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Operon Discontinues Sale of Arrays in North America Due to Concerns about Affy Patents


Qiagen subsidiary Operon said it has discontinued sales of its pre-fabricated, medium-density OpArrays in North America, due to concerns that they might infringe on Affymetrix’s patent portfolio.

Operon attorneys have interpreted Affymetrix’s patents as possibly covering any array with over 60 unique features per square centimeter, while they previously interpreted Affymetrix’s patents as covering any array with over 400 features per square centimeter.

“Our OpArrays do not comply with this requirement, and we don’t want to take the risk of infringing on somebody else’s patent with our product,” said Sharon Draemel, Operon’s director of marketing. “Our lawyers decided that it was safest if we discontinued this product until we could work something out with Affy- metrix or the patent is [successfully] challenged.”

The company will continue to sell its OpArrays in Europe because the patents do not apply there. The company is still deciding whether or not to discontinue sales to Asia and elsewhere. “We are currently looking into whether we can continue to sell [the arrays] in Japan,” said Draemel.

North American researchers can still purchase the arrays through Qiagen Europe, but only if the arrays are sent to a European address, said Draemel.

The pre-fabricated arrays Operon is no longer offering in North America include a human collage array with 320 genes related to a number of diseases and cell conditions; a similar yeast collage array; a human apoptosis array; a human cancer array; and a human stress and aging array. These arrays were developed with input from researchers in various fields. For example, the Bruce Ames lab at the University of California, Berkeley provided guidance on the genes included in the stress and aging array.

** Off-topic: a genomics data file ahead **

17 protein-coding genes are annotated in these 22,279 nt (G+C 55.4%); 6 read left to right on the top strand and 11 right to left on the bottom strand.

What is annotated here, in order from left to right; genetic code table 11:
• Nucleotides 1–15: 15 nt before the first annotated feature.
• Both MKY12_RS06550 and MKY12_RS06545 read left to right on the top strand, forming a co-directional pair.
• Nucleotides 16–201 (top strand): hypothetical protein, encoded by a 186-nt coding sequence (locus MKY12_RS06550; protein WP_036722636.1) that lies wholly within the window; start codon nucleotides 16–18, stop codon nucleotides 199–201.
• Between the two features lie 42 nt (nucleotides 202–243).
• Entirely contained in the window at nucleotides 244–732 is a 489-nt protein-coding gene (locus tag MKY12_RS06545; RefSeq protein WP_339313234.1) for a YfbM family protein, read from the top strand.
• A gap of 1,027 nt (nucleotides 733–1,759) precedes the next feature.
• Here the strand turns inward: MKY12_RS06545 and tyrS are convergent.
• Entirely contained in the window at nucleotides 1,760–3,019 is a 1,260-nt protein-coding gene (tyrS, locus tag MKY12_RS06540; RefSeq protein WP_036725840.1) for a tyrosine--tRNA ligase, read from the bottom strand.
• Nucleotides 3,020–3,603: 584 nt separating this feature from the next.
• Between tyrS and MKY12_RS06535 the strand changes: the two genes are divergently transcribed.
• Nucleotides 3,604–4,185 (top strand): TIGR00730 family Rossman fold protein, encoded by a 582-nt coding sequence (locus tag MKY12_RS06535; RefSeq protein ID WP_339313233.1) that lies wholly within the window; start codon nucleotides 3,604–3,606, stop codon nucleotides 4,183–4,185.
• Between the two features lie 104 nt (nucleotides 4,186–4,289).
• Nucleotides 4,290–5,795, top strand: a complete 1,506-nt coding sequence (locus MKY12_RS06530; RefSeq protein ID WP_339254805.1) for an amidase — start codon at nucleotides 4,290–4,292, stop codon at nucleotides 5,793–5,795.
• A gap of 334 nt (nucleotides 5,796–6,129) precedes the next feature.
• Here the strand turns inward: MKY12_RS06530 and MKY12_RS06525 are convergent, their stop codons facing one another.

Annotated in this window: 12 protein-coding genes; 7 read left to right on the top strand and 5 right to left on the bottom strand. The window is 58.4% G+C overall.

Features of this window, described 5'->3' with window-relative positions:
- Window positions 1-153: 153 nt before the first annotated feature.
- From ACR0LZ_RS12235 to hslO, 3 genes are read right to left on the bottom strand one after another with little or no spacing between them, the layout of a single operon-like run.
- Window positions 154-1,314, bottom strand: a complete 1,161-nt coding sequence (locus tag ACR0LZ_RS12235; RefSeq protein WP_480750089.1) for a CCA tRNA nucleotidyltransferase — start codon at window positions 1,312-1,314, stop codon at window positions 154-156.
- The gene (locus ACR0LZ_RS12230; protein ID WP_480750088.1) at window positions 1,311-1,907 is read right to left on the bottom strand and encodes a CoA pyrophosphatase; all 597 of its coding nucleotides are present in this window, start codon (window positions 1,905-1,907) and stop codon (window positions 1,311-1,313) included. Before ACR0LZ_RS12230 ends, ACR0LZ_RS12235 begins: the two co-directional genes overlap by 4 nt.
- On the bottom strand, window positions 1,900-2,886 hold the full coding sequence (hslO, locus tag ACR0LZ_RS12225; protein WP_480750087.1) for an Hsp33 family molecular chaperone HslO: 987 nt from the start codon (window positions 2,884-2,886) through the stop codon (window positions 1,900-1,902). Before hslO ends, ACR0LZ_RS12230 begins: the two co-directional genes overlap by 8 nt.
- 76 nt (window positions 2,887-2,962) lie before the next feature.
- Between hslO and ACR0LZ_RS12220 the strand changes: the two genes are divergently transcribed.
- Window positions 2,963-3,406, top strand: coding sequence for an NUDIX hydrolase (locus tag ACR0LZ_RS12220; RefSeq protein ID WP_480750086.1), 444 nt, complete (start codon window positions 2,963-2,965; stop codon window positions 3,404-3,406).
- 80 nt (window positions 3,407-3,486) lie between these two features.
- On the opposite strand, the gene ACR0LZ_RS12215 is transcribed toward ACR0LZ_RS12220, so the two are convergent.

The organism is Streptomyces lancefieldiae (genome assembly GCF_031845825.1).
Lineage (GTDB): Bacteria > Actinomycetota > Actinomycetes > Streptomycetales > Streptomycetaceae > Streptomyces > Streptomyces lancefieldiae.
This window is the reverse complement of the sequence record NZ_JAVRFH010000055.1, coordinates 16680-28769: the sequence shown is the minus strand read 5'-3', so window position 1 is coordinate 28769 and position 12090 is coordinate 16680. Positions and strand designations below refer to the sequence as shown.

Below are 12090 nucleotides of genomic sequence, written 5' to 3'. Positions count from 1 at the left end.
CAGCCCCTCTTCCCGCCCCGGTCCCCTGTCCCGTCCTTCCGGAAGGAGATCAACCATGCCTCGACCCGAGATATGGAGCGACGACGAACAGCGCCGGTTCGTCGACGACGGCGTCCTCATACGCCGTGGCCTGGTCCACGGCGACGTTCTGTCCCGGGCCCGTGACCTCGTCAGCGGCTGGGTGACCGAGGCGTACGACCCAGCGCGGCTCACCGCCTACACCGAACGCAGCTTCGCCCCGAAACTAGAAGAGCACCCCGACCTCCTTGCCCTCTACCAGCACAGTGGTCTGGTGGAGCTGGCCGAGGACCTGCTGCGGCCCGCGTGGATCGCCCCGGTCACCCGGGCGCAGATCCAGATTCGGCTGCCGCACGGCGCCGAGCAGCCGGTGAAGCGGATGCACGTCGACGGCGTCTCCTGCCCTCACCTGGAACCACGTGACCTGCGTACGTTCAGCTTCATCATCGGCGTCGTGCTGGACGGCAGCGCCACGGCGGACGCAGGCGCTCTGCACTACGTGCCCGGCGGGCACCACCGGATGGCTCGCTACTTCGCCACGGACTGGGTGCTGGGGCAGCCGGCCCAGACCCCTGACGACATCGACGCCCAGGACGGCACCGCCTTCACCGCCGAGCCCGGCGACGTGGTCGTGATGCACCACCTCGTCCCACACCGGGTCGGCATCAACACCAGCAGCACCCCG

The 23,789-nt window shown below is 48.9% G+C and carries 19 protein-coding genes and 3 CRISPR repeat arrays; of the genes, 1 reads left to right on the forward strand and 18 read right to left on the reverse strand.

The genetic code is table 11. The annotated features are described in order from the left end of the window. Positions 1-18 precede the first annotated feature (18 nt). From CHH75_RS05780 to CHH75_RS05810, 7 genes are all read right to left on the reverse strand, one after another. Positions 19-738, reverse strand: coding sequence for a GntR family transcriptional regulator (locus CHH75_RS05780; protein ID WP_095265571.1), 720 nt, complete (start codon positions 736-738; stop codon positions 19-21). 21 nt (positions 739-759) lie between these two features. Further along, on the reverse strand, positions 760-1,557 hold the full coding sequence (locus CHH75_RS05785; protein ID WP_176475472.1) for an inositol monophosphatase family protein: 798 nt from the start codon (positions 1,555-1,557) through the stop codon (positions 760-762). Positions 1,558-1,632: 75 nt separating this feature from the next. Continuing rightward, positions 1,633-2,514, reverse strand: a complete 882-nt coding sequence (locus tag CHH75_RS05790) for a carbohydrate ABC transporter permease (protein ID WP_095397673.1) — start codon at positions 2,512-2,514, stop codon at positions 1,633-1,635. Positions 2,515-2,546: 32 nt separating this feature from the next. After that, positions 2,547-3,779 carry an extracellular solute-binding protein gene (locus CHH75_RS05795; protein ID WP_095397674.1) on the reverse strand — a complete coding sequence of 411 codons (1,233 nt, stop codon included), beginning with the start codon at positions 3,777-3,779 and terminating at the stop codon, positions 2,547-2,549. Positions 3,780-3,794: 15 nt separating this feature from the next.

The company pitched these arrays, which were priced at between $325 and $900 for a two-slide set, as a low-cost alternative to Affymetrix arrays. Unlike Affymetrix arrays, they require no special chip reader or scanner.

Operon additionally sought to distinguish the OpArrays by making them with long 70-mer oligonucleotides that only hybridize at a narrow range of temperatures in order to minimize the chances of random hybridization, said Ralph Sinibaldi, Operon’s vice president of scientific affairs.

The company has no plans to redesign the arrays in order to circumvent patent issues. “Sixty features per square centimeter means the maximum number of features would be 180,” said Draemel. “That’s below what anyone wants.”

However, Operon still plans to continue selling its other microarray product, the array-ready oligos, in North America. The company is currently working on adding additional genes to its human and mouse array-ready oligo sets, to comport with the latest updates to the public sequence databases. The human upgrade should be ready within two months, and the mouse upgrade within six months, said Sinibaldi. Operon is also working on sets of Drosophila, C. elegans, and Arabadopsis array-ready oligos.


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